Anxious People

Fredrik Backman captured my attention with A Man Called Ove and held it with Britt Marie Was Here and Beartown. So when I started reading his latest novel, Anxious People, I was feeling a pang of doubt that I was going to like it. The style was clipped, circuitous and deliberately vague. During these COVID crazy months, I have walked away from a lot of books that just didn’t have the heft to keep me engaged. I was praying that Anxious People would not fall into that same sad sack pack. I was not disappointed!

This story, as seemingly meandering as it may appear, is actually well-structured and we find the rhythm and the connectivity to the characters as we need to. And what evolves is an illustration of the power of the human heart and conversely, the lengths to which humans will go to protect the fragility of their emotional core.

This is a story about a bank robbery, a bridge, a hostage taking or, according to the narrator, none of the above. But it is a story of heartbreak, friendship, loyalty and forgiveness. We are introduced to characters who, at first glance, may seem unlikeable and obstreperous but as the narrative evolves, there unfolds a symmetry and connectivity that changes the dynamic in every way. From the interview room in the local police station to the apartment where the hostage taking occurs, the lives of the characters unfurl and we can witness the tango that has brought them all to the dance floor. (A side note about the effect that COVID is having on me… my first thought when I was reading about all of the people at the apartment viewing was ‘Are they wearing masks and how are they keeping 2 metres apart”?)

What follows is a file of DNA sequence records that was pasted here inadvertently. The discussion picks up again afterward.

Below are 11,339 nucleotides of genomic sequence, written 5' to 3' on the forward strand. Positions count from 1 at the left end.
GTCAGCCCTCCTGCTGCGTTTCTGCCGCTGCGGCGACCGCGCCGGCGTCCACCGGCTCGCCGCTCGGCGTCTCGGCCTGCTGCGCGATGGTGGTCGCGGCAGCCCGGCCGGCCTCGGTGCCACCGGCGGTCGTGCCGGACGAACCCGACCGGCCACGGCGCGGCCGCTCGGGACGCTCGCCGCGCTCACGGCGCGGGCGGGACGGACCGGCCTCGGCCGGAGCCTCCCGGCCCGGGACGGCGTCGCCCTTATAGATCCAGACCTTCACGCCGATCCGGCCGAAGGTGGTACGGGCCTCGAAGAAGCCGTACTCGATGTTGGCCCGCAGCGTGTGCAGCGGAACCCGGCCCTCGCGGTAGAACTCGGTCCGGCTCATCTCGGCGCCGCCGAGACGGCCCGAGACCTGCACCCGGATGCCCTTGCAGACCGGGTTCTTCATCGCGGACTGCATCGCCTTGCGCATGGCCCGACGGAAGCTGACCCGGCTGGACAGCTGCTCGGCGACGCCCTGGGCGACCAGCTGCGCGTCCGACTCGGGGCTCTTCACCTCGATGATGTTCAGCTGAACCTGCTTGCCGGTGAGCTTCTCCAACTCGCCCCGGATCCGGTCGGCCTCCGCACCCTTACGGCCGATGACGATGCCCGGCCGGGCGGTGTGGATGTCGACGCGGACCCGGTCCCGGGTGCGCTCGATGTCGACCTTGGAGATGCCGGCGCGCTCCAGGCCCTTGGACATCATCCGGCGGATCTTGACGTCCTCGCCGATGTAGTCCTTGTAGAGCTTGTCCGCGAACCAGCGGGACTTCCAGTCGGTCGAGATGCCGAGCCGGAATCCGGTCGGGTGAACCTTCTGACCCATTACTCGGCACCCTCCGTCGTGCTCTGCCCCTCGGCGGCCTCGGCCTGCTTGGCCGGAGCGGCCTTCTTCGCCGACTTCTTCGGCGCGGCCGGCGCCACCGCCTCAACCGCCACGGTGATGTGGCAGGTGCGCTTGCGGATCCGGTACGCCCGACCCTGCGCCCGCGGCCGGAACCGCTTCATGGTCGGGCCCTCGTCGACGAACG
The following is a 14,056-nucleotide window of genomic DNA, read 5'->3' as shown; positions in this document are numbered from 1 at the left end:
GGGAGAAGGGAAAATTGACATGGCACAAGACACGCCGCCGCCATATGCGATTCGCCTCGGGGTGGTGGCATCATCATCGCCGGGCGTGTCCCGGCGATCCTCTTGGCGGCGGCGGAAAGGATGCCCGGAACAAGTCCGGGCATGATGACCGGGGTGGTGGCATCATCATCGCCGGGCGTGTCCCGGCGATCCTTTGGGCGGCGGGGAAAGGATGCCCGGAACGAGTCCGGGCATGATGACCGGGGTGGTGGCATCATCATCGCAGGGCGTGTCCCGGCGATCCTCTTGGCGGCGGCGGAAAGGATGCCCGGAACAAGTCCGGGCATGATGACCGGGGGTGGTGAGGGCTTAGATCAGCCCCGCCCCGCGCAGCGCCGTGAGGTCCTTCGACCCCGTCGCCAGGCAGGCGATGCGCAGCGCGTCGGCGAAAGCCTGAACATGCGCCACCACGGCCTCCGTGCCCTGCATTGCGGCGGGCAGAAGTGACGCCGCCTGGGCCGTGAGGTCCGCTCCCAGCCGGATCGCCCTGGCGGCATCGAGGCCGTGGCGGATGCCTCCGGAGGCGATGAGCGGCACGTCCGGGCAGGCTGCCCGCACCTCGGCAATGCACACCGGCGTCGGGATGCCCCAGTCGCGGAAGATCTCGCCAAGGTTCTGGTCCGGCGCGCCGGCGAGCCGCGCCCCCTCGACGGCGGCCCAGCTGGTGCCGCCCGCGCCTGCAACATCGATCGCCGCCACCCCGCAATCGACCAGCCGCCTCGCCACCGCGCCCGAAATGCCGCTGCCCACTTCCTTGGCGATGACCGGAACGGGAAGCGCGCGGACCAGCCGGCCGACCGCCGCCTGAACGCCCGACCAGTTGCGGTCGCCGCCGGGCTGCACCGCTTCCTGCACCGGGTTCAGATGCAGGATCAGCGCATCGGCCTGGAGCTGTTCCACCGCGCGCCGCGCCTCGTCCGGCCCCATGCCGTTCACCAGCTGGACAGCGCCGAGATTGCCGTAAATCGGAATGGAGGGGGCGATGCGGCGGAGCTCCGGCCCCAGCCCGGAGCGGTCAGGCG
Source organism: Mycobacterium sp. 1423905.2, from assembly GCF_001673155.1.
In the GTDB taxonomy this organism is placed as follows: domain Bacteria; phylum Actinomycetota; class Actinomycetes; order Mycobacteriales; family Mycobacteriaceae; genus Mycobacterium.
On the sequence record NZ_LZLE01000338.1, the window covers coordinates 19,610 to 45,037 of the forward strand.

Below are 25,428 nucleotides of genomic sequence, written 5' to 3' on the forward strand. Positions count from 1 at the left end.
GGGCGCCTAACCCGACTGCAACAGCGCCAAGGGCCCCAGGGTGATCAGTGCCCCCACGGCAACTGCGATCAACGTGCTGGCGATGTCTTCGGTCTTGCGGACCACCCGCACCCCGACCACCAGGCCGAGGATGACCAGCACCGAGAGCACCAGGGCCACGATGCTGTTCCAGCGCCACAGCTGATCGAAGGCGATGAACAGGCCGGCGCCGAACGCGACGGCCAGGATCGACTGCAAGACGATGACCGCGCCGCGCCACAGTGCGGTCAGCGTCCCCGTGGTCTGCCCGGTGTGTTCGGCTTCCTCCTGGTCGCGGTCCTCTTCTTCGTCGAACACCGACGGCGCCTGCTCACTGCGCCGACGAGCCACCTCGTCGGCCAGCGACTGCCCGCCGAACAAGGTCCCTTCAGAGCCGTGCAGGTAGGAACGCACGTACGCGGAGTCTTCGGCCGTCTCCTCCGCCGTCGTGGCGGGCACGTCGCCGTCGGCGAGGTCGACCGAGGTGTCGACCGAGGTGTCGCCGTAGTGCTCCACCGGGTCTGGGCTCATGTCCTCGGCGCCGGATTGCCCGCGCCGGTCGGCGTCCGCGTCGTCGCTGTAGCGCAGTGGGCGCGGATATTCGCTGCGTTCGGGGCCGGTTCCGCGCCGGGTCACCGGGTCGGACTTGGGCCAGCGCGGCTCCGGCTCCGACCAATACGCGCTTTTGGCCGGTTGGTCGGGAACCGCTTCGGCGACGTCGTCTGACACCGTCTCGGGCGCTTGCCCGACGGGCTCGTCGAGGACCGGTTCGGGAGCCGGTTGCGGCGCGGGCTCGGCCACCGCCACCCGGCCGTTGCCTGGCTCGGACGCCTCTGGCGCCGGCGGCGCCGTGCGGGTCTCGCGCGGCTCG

Backman is a master at making the simple seem powerful and the powerful seem simple. Whether it is people, events or emotions he is framing, he can cut the wheat from the chaff and reveal the core of the human experience. I found myself riveted to this book, anxious to know how the threads would come together. Definitely not a contender for the sad sack pack!!!

— Nancy C.